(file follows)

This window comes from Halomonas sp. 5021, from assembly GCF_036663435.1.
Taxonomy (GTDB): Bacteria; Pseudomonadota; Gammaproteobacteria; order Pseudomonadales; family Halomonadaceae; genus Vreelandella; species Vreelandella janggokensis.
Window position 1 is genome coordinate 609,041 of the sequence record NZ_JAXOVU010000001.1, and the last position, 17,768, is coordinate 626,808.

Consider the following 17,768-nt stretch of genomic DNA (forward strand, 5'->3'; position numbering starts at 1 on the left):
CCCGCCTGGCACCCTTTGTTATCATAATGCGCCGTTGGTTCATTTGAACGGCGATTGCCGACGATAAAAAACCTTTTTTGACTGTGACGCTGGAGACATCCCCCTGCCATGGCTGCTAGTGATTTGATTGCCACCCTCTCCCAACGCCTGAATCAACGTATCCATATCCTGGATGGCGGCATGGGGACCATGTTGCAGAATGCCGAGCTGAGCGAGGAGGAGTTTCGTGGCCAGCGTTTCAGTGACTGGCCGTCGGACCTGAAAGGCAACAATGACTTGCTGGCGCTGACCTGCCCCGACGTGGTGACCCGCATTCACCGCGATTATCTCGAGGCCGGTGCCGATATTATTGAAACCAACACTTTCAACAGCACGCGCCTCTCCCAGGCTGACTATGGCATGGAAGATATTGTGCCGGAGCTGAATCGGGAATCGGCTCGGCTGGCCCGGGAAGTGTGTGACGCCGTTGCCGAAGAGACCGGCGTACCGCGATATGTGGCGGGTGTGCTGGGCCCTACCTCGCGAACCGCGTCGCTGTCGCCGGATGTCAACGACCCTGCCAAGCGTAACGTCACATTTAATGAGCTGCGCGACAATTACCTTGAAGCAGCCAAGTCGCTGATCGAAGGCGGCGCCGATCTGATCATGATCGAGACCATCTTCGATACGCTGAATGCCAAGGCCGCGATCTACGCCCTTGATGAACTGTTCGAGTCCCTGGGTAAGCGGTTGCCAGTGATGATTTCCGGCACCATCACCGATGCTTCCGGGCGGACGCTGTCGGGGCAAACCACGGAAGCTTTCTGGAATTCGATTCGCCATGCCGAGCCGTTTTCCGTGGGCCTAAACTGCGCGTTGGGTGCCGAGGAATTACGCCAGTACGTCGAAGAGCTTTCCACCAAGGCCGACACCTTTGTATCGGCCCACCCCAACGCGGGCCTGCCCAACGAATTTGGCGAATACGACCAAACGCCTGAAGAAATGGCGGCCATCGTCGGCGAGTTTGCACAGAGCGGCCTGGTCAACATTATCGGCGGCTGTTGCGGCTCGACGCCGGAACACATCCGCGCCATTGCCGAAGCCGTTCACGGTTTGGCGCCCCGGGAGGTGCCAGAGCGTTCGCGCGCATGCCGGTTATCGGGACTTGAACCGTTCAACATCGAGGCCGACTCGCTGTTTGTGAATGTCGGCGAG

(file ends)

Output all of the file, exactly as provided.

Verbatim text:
This window comes from Halomonas sp. 5021, from assembly GCF_036663435.1.
Taxonomy (GTDB): Bacteria; Pseudomonadota; Gammaproteobacteria; order Pseudomonadales; family Halomonadaceae; genus Vreelandella; species Vreelandella janggokensis.
Window position 1 is genome coordinate 609,041 of the sequence record NZ_JAXOVU010000001.1, and the last position, 17,768, is coordinate 626,808.

Consider the following 17,768-nt stretch of genomic DNA (forward strand, 5'->3'; position numbering starts at 1 on the left):
CCCGCCTGGCACCCTTTGTTATCATAATGCGCCGTTGGTTCATTTGAACGGCGATTGCCGACGATAAAAAACCTTTTTTGACTGTGACGCTGGAGACATCCCCCTGCCATGGCTGCTAGTGATTTGATTGCCACCCTCTCCCAACGCCTGAATCAACGTATCCATATCCTGGATGGCGGCATGGGGACCATGTTGCAGAATGCCGAGCTGAGCGAGGAGGAGTTTCGTGGCCAGCGTTTCAGTGACTGGCCGTCGGACCTGAAAGGCAACAATGACTTGCTGGCGCTGACCTGCCCCGACGTGGTGACCCGCATTCACCGCGATTATCTCGAGGCCGGTGCCGATATTATTGAAACCAACACTTTCAACAGCACGCGCCTCTCCCAGGCTGACTATGGCATGGAAGATATTGTGCCGGAGCTGAATCGGGAATCGGCTCGGCTGGCCCGGGAAGTGTGTGACGCCGTTGCCGAAGAGACCGGCGTACCGCGATATGTGGCGGGTGTGCTGGGCCCTACCTCGCGAACCGCGTCGCTGTCGCCGGATGTCAACGACCCTGCCAAGCGTAACGTCACATTTAATGAGCTGCGCGACAATTACCTTGAAGCAGCCAAGTCGCTGATCGAAGGCGGCGCCGATCTGATCATGATCGAGACCATCTTCGATACGCTGAATGCCAAGGCCGCGATCTACGCCCTTGATGAACTGTTCGAGTCCCTGGGTAAGCGGTTGCCAGTGATGATTTCCGGCACCATCACCGATGCTTCCGGGCGGACGCTGTCGGGGCAAACCACGGAAGCTTTCTGGAATTCGATTCGCCATGCCGAGCCGTTTTCCGTGGGCCTAAACTGCGCGTTGGGTGCCGAGGAATTACGCCAGTACGTCGAAGAGCTTTCCACCAAGGCCGACACCTTTGTATCGGCCCACCCCAACGCGGGCCTGCCCAACGAATTTGGCGAATACGACCAAACGCCTGAAGAAATGGCGGCCATCGTCGGCGAGTTTGCACAGAGCGGCCTGGTCAACATTATCGGCGGCTGTTGCGGCTCGACGCCGGAACACATCCGCGCCATTGCCGAAGCCGTTCACGGTTTGGCGCCCCGGGAGGTGCCAGAGCGTTCGCGCGCATGCCGGTTATCGGGACTTGAACCGTTCAACATCGAGGCCGACTCGCTGTTTGTGAATGTCGGCGAG